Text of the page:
Cries of “where is Terry” filled Alumni Plaza at the KeyBank Center early Saturday afternoon as about 25 disgruntled Buffalo Sabres fans of all ages gathered to voice displeasure with Kim and Terry Pegula’s management of the team.
At the heart of the protest, dubbed “Pack the Plaza,” was Canisius sophomore Peter Tripi, who organized the event through social media. He spoke with reporters on his frustrations with the Pegulas’ ownership and how the fanbase feels “neglected.”
“There’s been no talking, and [Sabres General Manager] Jason Botterill said a few things but there’s been no talking from management,” Tripi said. “I’ve said all over the news, I’m happy, I appreciate all the things the Pegulas have done for the community, the city, the Bills, but they cannot completely neglect an entire fanbase.”
Other fans felt the same way, claiming that the Pegulas have not communicated with Sabres fans while focusing instead on the Buffalo Bills, which they also own. Kim Pegula, who assumed the role of team president in 2017, has not held a press conference on the Sabres since she took the title.
Kevin Coughlin Sr. and his son, 13-year-old Kevin Jr., said they are season ticket holders but have been frustrated with more and more losses. “Since the Pegulas have taken over, we haven’t made the playoffs and it seems like they don’t really care,” Kevin Jr. said. “We want a better team.”
“He hasn’t seen success really, he’s only 13 and he’s brought up his own things to me how Instagram polls from the owners are all about the Bills. There hasn’t been much of a response,” Kevin Sr. added.
The Pegulas purchased the Sabres from Thomas Golisano in February 2011 and declared to the media that the Sabres’ “reason for existence” was a Stanley Cup championship.
The team did make the NHL playoffs in the 2010-11 season, Pegula’s first season as owner, but have not returned. Since that time, the team has gone through five head coaches and hired the sixth, Ralph Krueger, this past offseason.
Tripi used the Twitter account @PavingtheStreet to call fans to attention. He gauged interest with Twitter polls; a poll tweeted on Jan. 31 received 1,163 votes with 70% saying they would be interested in a protest.
He has experience as an organizer; he led the Williamsville North Squall fan section in high school and runs Paving the Street, which sponsors street hockey tournaments across the city.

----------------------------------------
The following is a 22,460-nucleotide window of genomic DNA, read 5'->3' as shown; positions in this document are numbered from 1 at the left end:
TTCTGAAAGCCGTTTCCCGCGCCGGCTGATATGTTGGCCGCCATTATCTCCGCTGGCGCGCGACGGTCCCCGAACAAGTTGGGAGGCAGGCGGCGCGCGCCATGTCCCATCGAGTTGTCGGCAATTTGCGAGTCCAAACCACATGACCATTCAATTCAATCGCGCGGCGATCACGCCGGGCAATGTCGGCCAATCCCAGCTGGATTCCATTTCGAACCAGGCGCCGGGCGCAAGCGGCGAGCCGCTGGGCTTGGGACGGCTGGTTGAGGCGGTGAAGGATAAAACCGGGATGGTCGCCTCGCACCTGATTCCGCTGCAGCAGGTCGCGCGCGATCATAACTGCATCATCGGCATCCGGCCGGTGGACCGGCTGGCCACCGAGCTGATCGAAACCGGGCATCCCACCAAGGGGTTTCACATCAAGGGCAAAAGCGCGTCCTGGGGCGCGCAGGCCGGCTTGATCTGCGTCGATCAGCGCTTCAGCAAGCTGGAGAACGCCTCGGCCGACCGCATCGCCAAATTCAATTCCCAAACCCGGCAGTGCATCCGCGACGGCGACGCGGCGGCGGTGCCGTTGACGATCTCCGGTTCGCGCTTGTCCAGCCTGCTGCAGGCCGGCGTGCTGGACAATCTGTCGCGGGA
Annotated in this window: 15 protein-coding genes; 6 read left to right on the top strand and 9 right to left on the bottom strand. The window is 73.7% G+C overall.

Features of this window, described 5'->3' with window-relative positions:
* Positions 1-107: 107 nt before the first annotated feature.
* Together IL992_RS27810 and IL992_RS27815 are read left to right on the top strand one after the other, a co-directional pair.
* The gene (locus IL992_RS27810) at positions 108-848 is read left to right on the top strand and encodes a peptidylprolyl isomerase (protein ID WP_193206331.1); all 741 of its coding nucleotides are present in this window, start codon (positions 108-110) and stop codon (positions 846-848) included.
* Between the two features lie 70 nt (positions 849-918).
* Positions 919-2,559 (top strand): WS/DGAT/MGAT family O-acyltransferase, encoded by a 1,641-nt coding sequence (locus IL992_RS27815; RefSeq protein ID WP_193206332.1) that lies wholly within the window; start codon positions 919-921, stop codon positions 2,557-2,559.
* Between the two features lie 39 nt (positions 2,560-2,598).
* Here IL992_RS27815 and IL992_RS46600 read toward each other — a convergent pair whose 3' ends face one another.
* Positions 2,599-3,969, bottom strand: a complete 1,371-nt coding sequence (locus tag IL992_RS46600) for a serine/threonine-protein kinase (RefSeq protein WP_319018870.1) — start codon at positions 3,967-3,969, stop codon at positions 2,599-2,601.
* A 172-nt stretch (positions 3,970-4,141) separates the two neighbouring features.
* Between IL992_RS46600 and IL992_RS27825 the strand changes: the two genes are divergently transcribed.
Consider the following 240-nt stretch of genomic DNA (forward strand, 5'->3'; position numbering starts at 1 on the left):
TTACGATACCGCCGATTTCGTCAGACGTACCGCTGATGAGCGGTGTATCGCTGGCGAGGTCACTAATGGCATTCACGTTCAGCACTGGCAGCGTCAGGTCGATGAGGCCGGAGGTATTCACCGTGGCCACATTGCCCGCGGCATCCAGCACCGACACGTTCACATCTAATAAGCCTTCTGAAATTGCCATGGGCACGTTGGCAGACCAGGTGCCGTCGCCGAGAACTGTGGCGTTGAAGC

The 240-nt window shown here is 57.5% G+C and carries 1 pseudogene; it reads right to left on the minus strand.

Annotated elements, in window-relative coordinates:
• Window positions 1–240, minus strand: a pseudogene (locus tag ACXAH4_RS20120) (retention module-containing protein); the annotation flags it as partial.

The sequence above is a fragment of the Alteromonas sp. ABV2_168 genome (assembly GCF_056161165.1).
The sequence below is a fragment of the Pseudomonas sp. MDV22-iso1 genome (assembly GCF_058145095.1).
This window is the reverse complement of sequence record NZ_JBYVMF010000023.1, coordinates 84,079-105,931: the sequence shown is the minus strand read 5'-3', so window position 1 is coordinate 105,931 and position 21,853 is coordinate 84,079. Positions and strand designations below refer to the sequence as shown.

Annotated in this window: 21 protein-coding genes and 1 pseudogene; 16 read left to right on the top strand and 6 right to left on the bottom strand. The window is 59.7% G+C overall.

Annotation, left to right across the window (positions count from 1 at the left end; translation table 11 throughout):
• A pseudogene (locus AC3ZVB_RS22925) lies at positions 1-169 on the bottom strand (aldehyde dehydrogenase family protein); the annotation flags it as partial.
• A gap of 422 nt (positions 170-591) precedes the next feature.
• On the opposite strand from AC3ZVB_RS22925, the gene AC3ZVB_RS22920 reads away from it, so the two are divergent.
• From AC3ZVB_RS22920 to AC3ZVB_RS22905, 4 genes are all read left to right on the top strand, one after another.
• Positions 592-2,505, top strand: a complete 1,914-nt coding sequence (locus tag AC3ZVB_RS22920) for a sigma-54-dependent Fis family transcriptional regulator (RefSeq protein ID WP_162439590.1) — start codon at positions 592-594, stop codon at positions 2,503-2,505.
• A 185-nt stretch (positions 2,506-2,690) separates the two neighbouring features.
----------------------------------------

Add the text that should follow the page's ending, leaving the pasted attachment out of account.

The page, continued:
In addition to communication, fans have voiced anger over treatment of team alumni. For example, Sabres legends Mike Robitaille and Dave Andreychuk were issued jerseys with misspelled names on them for an alumni event in January.
“The Sabres matter, the fans matter,” said Jonathan Warthling, a UB student from Amherst. “Terry and Kim, I think they should be addressing the media more and the fans more. I just think it would be the right thing to do.”
On Jan. 29, a called identifying himself as “Duane” called into WGR 550’s “Mike Schopp and the Bulldog” show. He spoke for nearly four minutes straight on his love for the Sabres and how he believed that the Pegulas’ ownership was killing his passion.
Many Sabres fans have used Duane’s phone call as a rallying speech, and several signs at the Pack the Plaza event bore messages such as “#WeAreDuane.” Duane himself could not be at the event, but his father, Duane Sr., made it to Alumni Plaza.
“This area supports hockey, win or lose, historically we’ve shown that,” he said. “I raised [Duane] to love hockey the way I love hockey,” he said.
Protestors remained until about 1:30 p.m. Saturday afternoon. Their presence was not unnoticed; a KeyBank Center employee invited them in for hot chocolate and refreshments.
“It went very well no matter what the turnout. We got the exposure and message across we wanted throughout the week with the media and the attention we got, so I’m happy with it all,” Tripi said after the protest.
As to whether he would plan another Pack the Plaza event, Tripi simply said, “I hope we don’t have to.”